Hurricane Harvey Victims to Participate in Toxic Exposure Study

In a new study, researchers hope to glean a better understanding of the possible health risks Hurricane Harvey victims face by outfitting them with special wristbands that monitor exposure to contaminated flood waters and airborne toxins.

This wristband project, funded by Baylor College of Medicine, includes scientists from the University of Texas Health Science Center at Houston (UTHealth) School of Public Health, Texas A&M University, Oregon State University, Baylor Environmental Health Service, the Dan L. Duncan Comprehensive Cancer Center, and the Alkek Center for Metagenomics and Microbiome Research.

Oregon State University provided the wristbands to those individuals who returned home to tackle recovery and cleanup efforts following last month’s superstorm. The hurricane ripped through the Texas Gulf Coast, oversaturating Houston and the surrounding areas with record rainfall and, reportedly, unprecedented flooding.

Over the weekend, the researchers began handing out these wristbands to people in Addicks, East Houston, and Baytown. The rubber band-looking bracelets can determine exposure to contaminated water and airborne toxins. According to a Baylor College of Medicine news release, the wristbands detect volatile and semi-volatile chemicals directly from the air and water. Residents wear them for seven days. Then, scientists collect them for testing.

Dr. Cheryl Walker, director of the Center for Precision Environmental Health at Baylor College of Medicine, called the study “real time” monitoring for possible post-Harvey chemical exposures.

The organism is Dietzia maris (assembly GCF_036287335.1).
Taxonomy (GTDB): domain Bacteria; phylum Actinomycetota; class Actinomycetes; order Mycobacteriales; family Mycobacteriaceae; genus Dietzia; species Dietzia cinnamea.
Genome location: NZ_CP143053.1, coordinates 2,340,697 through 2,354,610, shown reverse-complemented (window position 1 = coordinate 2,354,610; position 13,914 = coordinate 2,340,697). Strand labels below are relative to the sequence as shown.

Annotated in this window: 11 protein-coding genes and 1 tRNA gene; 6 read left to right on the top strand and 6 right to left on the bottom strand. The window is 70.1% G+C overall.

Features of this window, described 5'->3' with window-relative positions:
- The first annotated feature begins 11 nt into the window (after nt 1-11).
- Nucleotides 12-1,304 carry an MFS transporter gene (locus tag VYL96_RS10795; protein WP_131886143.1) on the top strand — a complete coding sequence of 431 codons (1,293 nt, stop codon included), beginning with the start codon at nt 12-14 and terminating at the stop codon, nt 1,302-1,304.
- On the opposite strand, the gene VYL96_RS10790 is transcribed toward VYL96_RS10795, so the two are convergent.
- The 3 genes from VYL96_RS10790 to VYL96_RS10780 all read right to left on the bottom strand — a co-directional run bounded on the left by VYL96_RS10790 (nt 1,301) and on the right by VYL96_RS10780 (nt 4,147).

However, the wristbands cannot measure everything. Researchers plan to administer questionnaires to gather other information on contaminants like mold. Through combined data, the team hopes to better assess any possible dangers of chemicals to Harvey’s victims or on the environment.

“It is so important to establish a cohort of those affected by Harvey to understand short-term and long-term health effects as a result of flood waters,” said Dr. Melissa Bondy, professor of medicine-epidemiology and population sciences and associate director for Cancer Prevention and Population Sciences of the Dan L Duncan Comprehensive Cancer Center.

Oregon State University Professor Kim Anderson told KHOU: “The assessment of an individual’s exposure to chemicals in the environment is critical to understanding if and how these exposures may affect human health.” She said: “Despite the importance of chemical exposure assessment, there is little information about the frequency and magnitude of personal exposures to many chemicals, especially during disasters.”

Previously, public health administrators issued a daunting list of potential health threats. Breitbart Texas reported they warned of  purported water and airborne hazards residents might face during and after the storm including bacterial infections, chemicals, raw sewage, flesh-eating bacteria, viruses, respiratory ailments, and mold.

Data from public health officials showed that E. coli, a bacteria which can contaminate water and/or food through sewer backups, flooded water treatment plants, failed septic systems, and storm water runoff that contains animal and pet waste, raged at outrageously high levels in wastewater samples taken between September 4 and 11, as Breitbart Texas reported. Although E. coli lives in the digestive tracts of humans and animals, a person can get sick when coming into contact with water or food tainted by the fecal matter of humans or animals.

Additionally, standing water in Harvey-drenched regions became perfect breeding grounds for Aedes aegypti mosquitoes, native to Texas and which carry West Nile Virus (WNV), Zika, Dengue fever, and Chikungunya. To date, the state aerially sprayed nearly 6.4 million acres to thwart a mosquito population explosion.

Baylor officials did not indicate when the wristband study results will become available to the public.

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